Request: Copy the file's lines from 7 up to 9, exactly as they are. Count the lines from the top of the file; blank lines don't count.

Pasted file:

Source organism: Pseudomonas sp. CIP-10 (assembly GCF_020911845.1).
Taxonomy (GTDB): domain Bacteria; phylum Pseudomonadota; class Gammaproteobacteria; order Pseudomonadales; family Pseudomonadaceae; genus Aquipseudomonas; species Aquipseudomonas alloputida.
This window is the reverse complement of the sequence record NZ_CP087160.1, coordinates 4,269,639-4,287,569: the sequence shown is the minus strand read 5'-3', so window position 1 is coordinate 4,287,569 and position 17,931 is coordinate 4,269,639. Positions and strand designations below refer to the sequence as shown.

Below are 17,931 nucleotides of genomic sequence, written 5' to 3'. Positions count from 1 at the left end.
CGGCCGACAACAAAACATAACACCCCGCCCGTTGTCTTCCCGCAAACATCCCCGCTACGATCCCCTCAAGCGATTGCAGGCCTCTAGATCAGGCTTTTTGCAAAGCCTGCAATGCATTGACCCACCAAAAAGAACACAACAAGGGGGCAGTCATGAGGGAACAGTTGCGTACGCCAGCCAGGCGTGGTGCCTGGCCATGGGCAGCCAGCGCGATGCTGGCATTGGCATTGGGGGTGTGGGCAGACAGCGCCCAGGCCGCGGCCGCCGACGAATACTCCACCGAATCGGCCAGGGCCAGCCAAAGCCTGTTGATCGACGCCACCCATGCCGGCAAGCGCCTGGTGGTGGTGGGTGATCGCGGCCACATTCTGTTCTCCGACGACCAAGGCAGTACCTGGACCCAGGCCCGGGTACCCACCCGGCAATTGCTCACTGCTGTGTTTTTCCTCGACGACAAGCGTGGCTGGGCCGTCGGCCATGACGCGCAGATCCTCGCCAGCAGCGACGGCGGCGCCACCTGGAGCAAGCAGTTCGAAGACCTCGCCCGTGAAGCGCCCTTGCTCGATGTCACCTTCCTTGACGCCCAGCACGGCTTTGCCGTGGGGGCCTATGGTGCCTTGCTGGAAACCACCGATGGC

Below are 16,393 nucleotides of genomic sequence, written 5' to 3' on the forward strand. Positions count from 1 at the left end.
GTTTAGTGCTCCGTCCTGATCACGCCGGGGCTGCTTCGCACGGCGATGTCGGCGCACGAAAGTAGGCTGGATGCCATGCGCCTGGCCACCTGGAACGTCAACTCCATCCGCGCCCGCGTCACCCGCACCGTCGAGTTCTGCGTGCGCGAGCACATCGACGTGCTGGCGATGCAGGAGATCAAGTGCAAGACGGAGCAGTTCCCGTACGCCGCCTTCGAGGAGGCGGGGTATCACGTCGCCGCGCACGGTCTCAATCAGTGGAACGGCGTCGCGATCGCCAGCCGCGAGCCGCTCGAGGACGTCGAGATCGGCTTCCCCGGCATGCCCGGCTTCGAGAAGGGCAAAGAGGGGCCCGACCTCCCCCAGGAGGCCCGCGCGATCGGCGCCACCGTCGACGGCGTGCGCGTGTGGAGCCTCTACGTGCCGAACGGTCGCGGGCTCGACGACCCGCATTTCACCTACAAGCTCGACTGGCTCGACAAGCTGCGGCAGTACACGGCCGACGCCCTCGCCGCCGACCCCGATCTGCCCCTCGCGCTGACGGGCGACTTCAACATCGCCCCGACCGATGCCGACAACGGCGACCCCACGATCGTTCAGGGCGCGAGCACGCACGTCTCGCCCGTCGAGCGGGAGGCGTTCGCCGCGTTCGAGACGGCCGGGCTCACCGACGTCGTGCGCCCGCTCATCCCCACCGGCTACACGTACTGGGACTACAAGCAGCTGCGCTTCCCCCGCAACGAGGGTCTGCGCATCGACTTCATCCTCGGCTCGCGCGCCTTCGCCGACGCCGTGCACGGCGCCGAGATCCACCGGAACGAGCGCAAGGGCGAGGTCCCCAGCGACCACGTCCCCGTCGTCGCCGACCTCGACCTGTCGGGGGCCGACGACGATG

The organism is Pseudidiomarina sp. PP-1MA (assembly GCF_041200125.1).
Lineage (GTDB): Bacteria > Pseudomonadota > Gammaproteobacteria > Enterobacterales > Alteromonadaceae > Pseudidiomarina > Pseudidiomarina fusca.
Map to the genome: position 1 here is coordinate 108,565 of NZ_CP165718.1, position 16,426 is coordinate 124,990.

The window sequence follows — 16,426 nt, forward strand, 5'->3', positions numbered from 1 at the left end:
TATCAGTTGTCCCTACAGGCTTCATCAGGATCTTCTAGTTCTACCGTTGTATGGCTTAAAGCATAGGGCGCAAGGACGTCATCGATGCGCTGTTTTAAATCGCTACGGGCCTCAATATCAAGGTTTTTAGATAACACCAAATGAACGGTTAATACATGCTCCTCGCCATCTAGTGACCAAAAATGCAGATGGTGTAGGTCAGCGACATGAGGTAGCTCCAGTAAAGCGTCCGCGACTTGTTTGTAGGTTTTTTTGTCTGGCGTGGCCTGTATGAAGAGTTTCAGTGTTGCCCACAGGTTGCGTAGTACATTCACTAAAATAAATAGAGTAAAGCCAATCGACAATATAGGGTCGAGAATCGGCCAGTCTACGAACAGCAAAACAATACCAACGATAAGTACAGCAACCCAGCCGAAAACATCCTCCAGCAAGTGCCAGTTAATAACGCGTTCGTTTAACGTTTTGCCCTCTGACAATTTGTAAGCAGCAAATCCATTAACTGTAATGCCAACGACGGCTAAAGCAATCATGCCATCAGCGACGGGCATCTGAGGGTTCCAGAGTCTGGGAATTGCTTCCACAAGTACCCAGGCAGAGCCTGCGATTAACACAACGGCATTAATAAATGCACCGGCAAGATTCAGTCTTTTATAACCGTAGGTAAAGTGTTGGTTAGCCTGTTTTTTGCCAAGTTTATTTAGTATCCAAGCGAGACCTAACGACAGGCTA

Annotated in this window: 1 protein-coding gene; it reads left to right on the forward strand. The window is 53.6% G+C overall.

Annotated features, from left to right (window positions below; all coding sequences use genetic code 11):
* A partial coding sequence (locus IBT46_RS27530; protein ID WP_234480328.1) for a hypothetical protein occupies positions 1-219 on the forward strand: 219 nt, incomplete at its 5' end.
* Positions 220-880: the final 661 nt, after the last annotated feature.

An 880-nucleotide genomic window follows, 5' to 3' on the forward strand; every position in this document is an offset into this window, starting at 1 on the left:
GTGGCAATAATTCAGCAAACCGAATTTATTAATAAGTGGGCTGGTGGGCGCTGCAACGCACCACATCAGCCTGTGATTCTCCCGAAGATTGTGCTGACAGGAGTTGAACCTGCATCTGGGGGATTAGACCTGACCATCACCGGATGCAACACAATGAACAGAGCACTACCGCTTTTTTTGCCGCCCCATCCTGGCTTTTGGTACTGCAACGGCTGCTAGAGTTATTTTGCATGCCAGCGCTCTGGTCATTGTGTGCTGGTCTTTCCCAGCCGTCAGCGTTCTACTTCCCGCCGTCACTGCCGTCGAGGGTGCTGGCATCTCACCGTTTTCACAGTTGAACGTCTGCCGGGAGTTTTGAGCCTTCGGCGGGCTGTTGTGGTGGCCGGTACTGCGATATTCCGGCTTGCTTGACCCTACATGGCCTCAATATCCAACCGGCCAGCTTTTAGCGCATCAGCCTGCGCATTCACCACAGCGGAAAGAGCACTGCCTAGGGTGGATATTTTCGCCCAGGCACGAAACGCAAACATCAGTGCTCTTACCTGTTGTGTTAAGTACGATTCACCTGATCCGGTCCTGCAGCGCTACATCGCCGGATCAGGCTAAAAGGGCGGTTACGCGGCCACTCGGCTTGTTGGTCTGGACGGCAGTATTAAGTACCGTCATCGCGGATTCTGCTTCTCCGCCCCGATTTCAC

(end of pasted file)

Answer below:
GTTTAGTGCTCCGTCCTGATCACGCCGGGGCTGCTTCGCACGGCGATGTCGGCGCACGAAAGTAGGCTGGATGCCATGCGCCTGGCCACCTGGAACGTCAACTCCATCCGCGCCCGCGTCACCCGCACCGTCGAGTTCTGCGTGCGCGAGCACATCGACGTGCTGGCGATGCAGGAGATCAAGTGCAAGACGGAGCAGTTCCCGTACGCCGCCTTCGAGGAGGCGGGGTATCACGTCGCCGCGCACGGTCTCAATCAGTGGAACGGCGTCGCGATCGCCAGCCGCGAGCCGCTCGAGGACGTCGAGATCGGCTTCCCCGGCATGCCCGGCTTCGAGAAGGGCAAAGAGGGGCCCGACCTCCCCCAGGAGGCCCGCGCGATCGGCGCCACCGTCGACGGCGTGCGCGTGTGGAGCCTCTACGTGCCGAACGGTCGCGGGCTCGACGACCCGCATTTCACCTACAAGCTCGACTGGCTCGACAAGCTGCGGCAGTACACGGCCGACGCCCTCGCCGCCGACCCCGATCTGCCCCTCGCGCTGACGGGCGACTTCAACATCGCCCCGACCGATGCCGACAACGGCGACCCCACGATCGTTCAGGGCGCGAGCACGCACGTCTCGCCCGTCGAGCGGGAGGCGTTCGCCGCGTTCGAGACGGCCGGGCTCACCGACGTCGTGCGCCCGCTCATCCCCACCGGCTACACGTACTGGGACTACAAGCAGCTGCGCTTCCCCCGCAACGAGGGTCTGCGCATCGACTTCATCCTCGGCTCGCGCGCCTTCGCCGACGCCGTGCACGGCGCCGAGATCCACCGGAACGAGCGCAAGGGCGAGGTCCCCAGCGACCACGTCCCCGTCGTCGCCGACCTCGACCTGTCGGGGGCCGACGACGATG

The organism is Pseudidiomarina sp. PP-1MA (assembly GCF_041200125.1).
Lineage (GTDB): Bacteria > Pseudomonadota > Gammaproteobacteria > Enterobacterales > Alteromonadaceae > Pseudidiomarina > Pseudidiomarina fusca.